Brad Richards will even admit his first season on Broadway hasn’t gone picture perfect.
Mixed in with four separate point streaks throughout the year, Richards has endured dry spells, including a recent 14-game stretch of just one goal, that have had fans question how wise it was giving the 31 year old former Conn Smythe winner a nine-year contract in the summer.
Richards’ staunchest supporters, including myself, will point to the fact his presence, off-ice mentoring, and wealth of playoff experience are tangibles that have no price tag attached and are more important than a stat line.
Lately, Richards has turned it on offensively, right when the team hit its first legitimate rough patch of the season and the Rangers have climbed out of it on the shoulders of his renewed offensive confidence, closing in on a division title and top seed in the Eastern Conference.
It’s just another chapter in Richards’ book of how to be clutch.
Since exploding onto the scoring scene with new linemates Carl Hagelin and Marian Gaborik in the beginning of the month, Brad Richards has finally looked like the player the Rangers signed on July 1 to help bring a championship back to New York.
The area that’s been most affected by Richards’ resurgence is the team’s power play. While still at times resembling a monkey trying to mount a football, Richards confidently passing the puck and making plays on the man-advantage is exactly what the team needs.
Want more proof Richards is riding high at the moment? Look no further than his two, coast-to-coast power play goals against Detroit last night or against the Islanders March 11. Richards doesn’t even attempt to make those plays if he isn’t confident in his abilities.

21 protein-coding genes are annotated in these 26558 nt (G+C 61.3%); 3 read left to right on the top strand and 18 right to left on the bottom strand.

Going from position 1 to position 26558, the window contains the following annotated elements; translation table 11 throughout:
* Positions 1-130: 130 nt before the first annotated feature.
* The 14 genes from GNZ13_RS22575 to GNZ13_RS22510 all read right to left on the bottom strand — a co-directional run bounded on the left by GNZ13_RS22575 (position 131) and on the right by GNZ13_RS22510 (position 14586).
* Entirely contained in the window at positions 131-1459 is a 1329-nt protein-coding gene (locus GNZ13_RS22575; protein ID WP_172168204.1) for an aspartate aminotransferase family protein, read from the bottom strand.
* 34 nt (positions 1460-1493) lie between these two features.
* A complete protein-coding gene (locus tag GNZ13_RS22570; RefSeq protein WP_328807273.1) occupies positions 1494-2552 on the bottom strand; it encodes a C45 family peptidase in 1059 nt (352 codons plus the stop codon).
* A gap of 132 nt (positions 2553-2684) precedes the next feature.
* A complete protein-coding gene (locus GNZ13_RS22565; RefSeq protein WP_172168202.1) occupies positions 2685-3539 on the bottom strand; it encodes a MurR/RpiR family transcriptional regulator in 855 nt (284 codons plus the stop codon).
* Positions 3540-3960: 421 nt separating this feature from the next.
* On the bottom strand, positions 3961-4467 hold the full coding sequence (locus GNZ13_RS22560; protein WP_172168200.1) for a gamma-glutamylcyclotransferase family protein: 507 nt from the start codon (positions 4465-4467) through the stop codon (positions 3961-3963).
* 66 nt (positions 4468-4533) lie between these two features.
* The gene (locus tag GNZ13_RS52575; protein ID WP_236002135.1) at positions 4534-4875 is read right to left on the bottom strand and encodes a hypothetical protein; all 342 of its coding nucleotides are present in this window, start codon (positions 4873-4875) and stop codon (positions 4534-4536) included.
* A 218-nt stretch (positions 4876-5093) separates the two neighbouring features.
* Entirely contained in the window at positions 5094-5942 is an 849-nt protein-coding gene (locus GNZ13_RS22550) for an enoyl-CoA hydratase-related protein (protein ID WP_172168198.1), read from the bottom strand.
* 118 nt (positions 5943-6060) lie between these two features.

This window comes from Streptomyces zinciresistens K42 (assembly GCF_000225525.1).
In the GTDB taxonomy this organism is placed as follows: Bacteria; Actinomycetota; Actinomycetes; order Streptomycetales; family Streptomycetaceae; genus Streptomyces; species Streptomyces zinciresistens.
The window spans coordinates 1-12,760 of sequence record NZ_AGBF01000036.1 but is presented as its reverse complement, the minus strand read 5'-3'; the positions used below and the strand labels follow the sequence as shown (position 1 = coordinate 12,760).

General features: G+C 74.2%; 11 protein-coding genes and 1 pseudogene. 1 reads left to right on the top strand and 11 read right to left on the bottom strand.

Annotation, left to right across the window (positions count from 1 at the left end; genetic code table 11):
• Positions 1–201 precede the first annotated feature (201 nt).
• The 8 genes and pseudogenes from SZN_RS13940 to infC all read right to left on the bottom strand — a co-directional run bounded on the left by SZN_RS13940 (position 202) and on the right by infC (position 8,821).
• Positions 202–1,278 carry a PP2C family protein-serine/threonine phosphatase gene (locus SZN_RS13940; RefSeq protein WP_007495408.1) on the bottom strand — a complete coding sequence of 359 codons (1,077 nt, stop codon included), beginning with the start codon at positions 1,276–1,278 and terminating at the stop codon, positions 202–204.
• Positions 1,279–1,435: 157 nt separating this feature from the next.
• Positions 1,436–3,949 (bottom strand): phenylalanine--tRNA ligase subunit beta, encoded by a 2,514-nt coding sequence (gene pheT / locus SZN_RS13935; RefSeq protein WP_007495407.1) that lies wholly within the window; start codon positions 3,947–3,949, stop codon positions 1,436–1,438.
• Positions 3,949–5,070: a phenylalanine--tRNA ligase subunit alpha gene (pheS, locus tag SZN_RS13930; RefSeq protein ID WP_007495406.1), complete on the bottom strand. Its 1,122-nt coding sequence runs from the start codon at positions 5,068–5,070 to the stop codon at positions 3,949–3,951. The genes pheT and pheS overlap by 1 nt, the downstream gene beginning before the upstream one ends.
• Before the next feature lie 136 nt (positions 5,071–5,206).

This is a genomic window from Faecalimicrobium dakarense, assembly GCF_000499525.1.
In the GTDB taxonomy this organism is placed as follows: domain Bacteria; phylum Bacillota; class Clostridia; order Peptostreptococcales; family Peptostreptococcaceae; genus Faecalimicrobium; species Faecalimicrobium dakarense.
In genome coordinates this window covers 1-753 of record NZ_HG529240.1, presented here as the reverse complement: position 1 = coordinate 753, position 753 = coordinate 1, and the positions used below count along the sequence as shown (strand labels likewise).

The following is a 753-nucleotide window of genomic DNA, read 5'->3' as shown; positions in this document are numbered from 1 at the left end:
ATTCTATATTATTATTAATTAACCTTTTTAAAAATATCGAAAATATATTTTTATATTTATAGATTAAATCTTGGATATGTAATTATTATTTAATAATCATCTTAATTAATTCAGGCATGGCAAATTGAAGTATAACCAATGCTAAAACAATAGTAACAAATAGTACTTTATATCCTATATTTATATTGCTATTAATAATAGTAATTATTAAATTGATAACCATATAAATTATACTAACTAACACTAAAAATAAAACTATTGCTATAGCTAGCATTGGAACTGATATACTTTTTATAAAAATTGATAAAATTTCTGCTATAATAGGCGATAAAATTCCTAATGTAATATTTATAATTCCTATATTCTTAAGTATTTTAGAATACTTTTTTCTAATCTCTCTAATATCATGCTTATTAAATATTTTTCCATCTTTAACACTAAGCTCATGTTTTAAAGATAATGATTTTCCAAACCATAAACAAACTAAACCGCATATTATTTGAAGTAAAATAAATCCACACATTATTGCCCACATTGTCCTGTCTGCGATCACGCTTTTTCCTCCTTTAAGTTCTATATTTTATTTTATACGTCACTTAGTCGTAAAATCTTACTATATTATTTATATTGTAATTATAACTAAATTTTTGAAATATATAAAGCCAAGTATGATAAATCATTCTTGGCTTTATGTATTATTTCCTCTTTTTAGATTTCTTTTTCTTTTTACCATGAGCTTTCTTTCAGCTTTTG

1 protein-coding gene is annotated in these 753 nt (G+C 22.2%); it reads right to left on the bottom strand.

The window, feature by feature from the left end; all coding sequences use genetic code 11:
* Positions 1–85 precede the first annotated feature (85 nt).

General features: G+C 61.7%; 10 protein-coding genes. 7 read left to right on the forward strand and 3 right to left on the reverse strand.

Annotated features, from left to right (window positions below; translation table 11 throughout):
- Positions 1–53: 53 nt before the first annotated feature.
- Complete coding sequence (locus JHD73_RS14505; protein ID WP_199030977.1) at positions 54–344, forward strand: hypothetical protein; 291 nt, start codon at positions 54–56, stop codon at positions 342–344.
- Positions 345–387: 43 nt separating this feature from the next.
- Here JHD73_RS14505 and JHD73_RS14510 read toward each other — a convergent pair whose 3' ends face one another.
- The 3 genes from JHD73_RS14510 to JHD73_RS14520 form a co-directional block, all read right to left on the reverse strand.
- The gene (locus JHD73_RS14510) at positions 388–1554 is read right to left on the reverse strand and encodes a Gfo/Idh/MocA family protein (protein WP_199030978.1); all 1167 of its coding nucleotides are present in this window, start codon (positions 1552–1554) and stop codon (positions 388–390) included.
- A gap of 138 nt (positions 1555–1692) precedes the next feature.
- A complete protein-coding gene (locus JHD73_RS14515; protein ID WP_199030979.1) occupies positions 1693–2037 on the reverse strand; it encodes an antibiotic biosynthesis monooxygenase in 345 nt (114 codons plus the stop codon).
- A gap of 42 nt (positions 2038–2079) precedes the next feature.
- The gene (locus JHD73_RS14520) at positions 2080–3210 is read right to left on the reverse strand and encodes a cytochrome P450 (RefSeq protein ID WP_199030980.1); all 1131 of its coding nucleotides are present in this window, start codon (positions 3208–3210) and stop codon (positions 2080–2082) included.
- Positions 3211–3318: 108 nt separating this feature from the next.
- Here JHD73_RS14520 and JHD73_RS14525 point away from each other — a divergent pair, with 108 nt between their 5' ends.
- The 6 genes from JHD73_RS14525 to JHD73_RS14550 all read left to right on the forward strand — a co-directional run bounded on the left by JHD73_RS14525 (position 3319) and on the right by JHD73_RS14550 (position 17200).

Since losing to Chicago 4-3 on March 9, the third consecutive regulation loss at the time (the first occurrence all season), Richards has stepped up offensively, scoring six goals and five assists, including the game-winner against Carolina March 13.
On the season, Richards has eight game-winning goals—good enough for fifth best in the NHL. His career high before this season was six set in 2003-04—the same year he and head coach John Tortorella won their Stanley Cup with the Tampa Bay Lightning.
Coincidence? We’ll find out soon enough.
Has Brad Richards underperformed in his first year in New York? At various times, without question. There have been stretches throughout the season where Richards was nowhere to be found on the ice. At times, his linemates were Ruslan Fedotenko and Brandon Prust—a tactic employed by Torts to try and “jump-start” Richards.
On the other hand, Richards has stuck through the struggles and, with the confidence from his head coach to keep deploying him in key situations despite his poor play, found a way to regain his form.
To date this season, Richards has 24 goals and 33 assists, giving the eternal pessimist a reason to whine that it’s not enough bang for his buck. Maybe when Richards hoists the Stanley Cup in June after another clutch performance they’ll change their tune a bit.